It Takes A Village – Week 22

Guttural Cry Of The Soul

To lament. Lamenting is the guttural cry of a soul in suffering. And the children of God knew it well. We open the book of Lamentations- accurately named- witnessing the exile experience. God’s people were dealing with loss and pain. So raw and real and faith changing. The horrors that scoured the streets of a decimated Jerusalem were the worst display’s of the human condition.

The temples were destroyed in Babylon. The people were taken into Babylonian slavery. Children were slaughtered and all matters of hell on earth seemed to present themselves to these exiled and beaten children of the Most High. And like any other in the human experience, they struggled to believe God was still with them and felt like God had walked away from His Holy Temple.

Because of the Lord’s great love we are not consumed,
for his compassions never fail.
They are new every morning;
great is your faithfulness.
I say to myself, “The Lord is my portion;
therefore I will wait for him.”

Lamentations 3:22-24

But the book of Lamentations provides us hope in the midst of our suffering: God does not turn a blind eye to it but instead enters into the suffering with us. There is hope to be found when we live through suffering. Though we live in a dishevelled world riddled with sin and suffering, there is hope to be found in the scripted words of God’s children who knew suffering well.

Life Application:

We all suffer. This truth we know, but it appears that some in this world suffer more greatly than others. Of God’s sovereignty we will never understand but all can agree that to suffer is a part of humanity. So, when we suffer, do we do it alone? Who is it that comes alongside us to embrace the suffering we may be forced to endure? Who is it that uses their hands to lift our chin up along with our spirits?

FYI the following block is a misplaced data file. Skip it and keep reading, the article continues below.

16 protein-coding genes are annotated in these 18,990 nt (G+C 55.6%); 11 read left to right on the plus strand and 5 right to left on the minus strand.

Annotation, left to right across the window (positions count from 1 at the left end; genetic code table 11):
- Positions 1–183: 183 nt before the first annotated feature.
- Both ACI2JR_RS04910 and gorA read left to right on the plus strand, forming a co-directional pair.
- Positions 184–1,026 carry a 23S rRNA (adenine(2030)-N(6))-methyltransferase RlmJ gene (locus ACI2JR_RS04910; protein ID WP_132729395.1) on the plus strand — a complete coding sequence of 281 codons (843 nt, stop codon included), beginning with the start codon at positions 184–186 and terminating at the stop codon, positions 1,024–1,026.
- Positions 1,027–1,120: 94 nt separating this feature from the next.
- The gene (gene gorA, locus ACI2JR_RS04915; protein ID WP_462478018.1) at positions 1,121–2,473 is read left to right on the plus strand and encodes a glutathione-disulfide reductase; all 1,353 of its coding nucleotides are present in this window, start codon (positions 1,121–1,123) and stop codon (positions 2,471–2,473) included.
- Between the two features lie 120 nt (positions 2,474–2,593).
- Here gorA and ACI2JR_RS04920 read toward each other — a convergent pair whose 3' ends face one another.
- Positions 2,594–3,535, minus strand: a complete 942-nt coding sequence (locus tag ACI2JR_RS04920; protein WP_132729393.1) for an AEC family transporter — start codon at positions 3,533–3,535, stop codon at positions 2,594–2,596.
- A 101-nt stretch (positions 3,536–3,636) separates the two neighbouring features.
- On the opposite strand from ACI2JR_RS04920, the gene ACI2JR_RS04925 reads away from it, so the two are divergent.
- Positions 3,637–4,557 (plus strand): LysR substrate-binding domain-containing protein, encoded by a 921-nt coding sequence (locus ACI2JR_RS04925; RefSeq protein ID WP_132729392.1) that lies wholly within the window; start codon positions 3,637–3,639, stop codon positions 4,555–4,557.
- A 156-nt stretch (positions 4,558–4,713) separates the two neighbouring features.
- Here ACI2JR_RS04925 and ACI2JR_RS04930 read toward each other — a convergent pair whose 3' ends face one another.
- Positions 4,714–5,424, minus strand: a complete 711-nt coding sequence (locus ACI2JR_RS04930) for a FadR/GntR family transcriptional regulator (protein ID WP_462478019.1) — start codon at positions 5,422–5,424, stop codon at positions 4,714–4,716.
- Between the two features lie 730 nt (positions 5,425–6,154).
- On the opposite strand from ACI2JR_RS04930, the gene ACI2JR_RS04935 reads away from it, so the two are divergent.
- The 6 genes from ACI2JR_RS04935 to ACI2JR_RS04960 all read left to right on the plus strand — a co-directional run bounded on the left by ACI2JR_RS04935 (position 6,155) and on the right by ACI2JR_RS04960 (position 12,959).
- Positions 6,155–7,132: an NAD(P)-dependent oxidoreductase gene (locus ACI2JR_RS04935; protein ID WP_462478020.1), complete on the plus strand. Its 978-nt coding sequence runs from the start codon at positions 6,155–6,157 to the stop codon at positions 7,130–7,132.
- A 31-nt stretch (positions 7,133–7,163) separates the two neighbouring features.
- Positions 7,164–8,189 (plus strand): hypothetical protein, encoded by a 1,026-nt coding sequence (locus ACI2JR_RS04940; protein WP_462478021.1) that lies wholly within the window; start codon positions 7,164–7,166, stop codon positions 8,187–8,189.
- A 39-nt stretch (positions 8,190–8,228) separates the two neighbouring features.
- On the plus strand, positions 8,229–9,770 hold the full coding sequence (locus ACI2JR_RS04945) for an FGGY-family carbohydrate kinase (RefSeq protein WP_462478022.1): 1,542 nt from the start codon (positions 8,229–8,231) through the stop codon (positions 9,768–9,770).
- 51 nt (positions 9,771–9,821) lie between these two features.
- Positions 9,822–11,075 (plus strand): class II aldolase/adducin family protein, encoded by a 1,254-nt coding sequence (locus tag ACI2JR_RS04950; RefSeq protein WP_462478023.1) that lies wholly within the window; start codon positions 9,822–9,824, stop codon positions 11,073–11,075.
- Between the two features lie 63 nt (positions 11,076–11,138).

The children of Israel suffered together as a community. They understood what they were going through as a collective unit. When life deals us a less than ideal hand in this game called life, who are the players sitting at the table? We can find our greatest strengths in community when breaking bread, debating ideology, and lamenting our sorrows with others who are suffering as well.

Suffering comes in many forms and grief in many stages. The death of a loved one, the loss of a friendship, job, or dream can lead a soul to despair. Perhaps the greatest thing we can do in this search for our village is to open our front doors to the lamenting soul offering a place of peace, comfort, and a good dose of mercy with our coffee cake.

Father, we may never understand your ways and question the severity of life’s blows, but in wisdom we know that a world riddled with sin is a world riddled with pain. May we open our hearts to understand the beauty of suffering and the hope you have promised in its wake. In Jesus name, amen.

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